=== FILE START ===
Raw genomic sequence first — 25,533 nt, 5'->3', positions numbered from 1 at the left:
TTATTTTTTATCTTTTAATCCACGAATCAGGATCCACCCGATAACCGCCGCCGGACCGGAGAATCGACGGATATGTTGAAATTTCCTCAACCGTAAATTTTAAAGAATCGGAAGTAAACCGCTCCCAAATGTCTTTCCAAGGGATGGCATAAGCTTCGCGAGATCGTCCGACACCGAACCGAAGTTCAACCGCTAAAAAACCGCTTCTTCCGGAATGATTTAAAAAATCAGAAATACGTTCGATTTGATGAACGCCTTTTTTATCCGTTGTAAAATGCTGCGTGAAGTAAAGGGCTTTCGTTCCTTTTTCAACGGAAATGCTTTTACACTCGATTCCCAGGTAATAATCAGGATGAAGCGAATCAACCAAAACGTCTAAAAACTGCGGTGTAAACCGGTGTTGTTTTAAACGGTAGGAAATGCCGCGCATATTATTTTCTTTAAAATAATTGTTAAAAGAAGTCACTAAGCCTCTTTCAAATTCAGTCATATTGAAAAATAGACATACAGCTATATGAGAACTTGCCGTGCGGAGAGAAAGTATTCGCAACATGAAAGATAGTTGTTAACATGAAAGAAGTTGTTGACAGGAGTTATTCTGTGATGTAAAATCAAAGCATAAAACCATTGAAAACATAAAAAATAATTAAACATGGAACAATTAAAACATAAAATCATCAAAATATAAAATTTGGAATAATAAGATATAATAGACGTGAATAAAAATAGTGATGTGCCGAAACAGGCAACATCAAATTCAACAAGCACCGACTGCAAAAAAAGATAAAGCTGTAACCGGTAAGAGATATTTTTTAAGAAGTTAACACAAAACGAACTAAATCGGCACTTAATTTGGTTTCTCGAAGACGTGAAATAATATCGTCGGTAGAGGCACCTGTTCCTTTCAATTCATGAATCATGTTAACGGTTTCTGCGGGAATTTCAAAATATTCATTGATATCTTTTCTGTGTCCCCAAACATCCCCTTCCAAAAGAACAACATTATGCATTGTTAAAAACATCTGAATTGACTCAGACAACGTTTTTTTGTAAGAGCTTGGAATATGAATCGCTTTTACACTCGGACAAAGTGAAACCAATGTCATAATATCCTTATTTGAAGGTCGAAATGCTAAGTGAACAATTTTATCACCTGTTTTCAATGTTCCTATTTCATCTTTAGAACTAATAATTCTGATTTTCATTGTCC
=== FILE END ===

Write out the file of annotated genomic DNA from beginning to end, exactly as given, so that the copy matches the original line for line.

Raw genomic sequence first — 25,533 nt, 5'->3', positions numbered from 1 at the left:
TTATTTTTTATCTTTTAATCCACGAATCAGGATCCACCCGATAACCGCCGCCGGACCGGAGAATCGACGGATATGTTGAAATTTCCTCAACCGTAAATTTTAAAGAATCGGAAGTAAACCGCTCCCAAATGTCTTTCCAAGGGATGGCATAAGCTTCGCGAGATCGTCCGACACCGAACCGAAGTTCAACCGCTAAAAAACCGCTTCTTCCGGAATGATTTAAAAAATCAGAAATACGTTCGATTTGATGAACGCCTTTTTTATCCGTTGTAAAATGCTGCGTGAAGTAAAGGGCTTTCGTTCCTTTTTCAACGGAAATGCTTTTACACTCGATTCCCAGGTAATAATCAGGATGAAGCGAATCAACCAAAACGTCTAAAAACTGCGGTGTAAACCGGTGTTGTTTTAAACGGTAGGAAATGCCGCGCATATTATTTTCTTTAAAATAATTGTTAAAAGAAGTCACTAAGCCTCTTTCAAATTCAGTCATATTGAAAAATAGACATACAGCTATATGAGAACTTGCCGTGCGGAGAGAAAGTATTCGCAACATGAAAGATAGTTGTTAACATGAAAGAAGTTGTTGACAGGAGTTATTCTGTGATGTAAAATCAAAGCATAAAACCATTGAAAACATAAAAAATAATTAAACATGGAACAATTAAAACATAAAATCATCAAAATATAAAATTTGGAATAATAAGATATAATAGACGTGAATAAAAATAGTGATGTGCCGAAACAGGCAACATCAAATTCAACAAGCACCGACTGCAAAAAAAGATAAAGCTGTAACCGGTAAGAGATATTTTTTAAGAAGTTAACACAAAACGAACTAAATCGGCACTTAATTTGGTTTCTCGAAGACGTGAAATAATATCGTCGGTAGAGGCACCTGTTCCTTTCAATTCATGAATCATGTTAACGGTTTCTGCGGGAATTTCAAAATATTCATTGATATCTTTTCTGTGTCCCCAAACATCCCCTTCCAAAAGAACAACATTATGCATTGTTAAAAACATCTGAATTGACTCAGACAACGTTTTTTTGTAAGAGCTTGGAATATGAATCGCTTTTACACTCGGACAAAGTGAAACCAATGTCATAATATCCTTATTTGAAGGTCGAAATGCTAAGTGAACAATTTTATCACCTGTTTTCAATGTTCCTATTTCATCTTTAGAACTAATAATTCTGATTTTCATTGTCC